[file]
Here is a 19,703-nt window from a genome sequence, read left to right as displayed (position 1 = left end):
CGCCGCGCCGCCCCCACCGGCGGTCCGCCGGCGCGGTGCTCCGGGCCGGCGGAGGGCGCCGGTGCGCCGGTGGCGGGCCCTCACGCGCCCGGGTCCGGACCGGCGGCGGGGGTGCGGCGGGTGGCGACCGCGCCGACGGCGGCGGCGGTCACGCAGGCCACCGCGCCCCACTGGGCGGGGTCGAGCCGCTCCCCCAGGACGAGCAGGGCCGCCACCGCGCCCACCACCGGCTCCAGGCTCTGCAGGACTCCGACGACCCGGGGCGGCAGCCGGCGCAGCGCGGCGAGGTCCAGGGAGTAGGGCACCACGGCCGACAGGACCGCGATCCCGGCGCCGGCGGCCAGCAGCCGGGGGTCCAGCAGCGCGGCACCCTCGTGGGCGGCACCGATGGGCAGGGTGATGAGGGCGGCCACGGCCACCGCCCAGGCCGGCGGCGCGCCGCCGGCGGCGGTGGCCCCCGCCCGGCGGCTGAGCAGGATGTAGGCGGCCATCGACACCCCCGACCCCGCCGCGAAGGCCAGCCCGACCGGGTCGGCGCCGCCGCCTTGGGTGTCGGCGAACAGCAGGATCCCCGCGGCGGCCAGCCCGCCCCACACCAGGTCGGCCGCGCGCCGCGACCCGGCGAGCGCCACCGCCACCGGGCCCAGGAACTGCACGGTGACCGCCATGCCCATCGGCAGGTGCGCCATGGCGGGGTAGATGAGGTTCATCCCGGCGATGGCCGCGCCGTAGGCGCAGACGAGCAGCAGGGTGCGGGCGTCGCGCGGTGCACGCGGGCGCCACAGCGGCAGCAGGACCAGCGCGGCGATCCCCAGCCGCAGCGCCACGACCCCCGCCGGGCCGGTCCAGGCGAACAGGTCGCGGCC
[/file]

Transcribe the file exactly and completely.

Here is a 19,703-nt window from a genome sequence, read left to right as displayed (position 1 = left end):
CGCCGCGCCGCCCCCACCGGCGGTCCGCCGGCGCGGTGCTCCGGGCCGGCGGAGGGCGCCGGTGCGCCGGTGGCGGGCCCTCACGCGCCCGGGTCCGGACCGGCGGCGGGGGTGCGGCGGGTGGCGACCGCGCCGACGGCGGCGGCGGTCACGCAGGCCACCGCGCCCCACTGGGCGGGGTCGAGCCGCTCCCCCAGGACGAGCAGGGCCGCCACCGCGCCCACCACCGGCTCCAGGCTCTGCAGGACTCCGACGACCCGGGGCGGCAGCCGGCGCAGCGCGGCGAGGTCCAGGGAGTAGGGCACCACGGCCGACAGGACCGCGATCCCGGCGCCGGCGGCCAGCAGCCGGGGGTCCAGCAGCGCGGCACCCTCGTGGGCGGCACCGATGGGCAGGGTGATGAGGGCGGCCACGGCCACCGCCCAGGCCGGCGGCGCGCCGCCGGCGGCGGTGGCCCCCGCCCGGCGGCTGAGCAGGATGTAGGCGGCCATCGACACCCCCGACCCCGCCGCGAAGGCCAGCCCGACCGGGTCGGCGCCGCCGCCTTGGGTGTCGGCGAACAGCAGGATCCCCGCGGCGGCCAGCCCGCCCCACACCAGGTCGGCCGCGCGCCGCGACCCGGCGAGCGCCACCGCCACCGGGCCCAGGAACTGCACGGTGACCGCCATGCCCATCGGCAGGTGCGCCATGGCGGGGTAGATGAGGTTCATCCCGGCGATGGCCGCGCCGTAGGCGCAGACGAGCAGCAGGGTGCGGGCGTCGCGCGGTGCACGCGGGCGCCACAGCGGCAGCAGGACCAGCGCGGCGATCCCCAGCCGCAGCGCCACGACCCCCGCCGGGCCGGTCCAGGCGAACAGGTCGCGGCC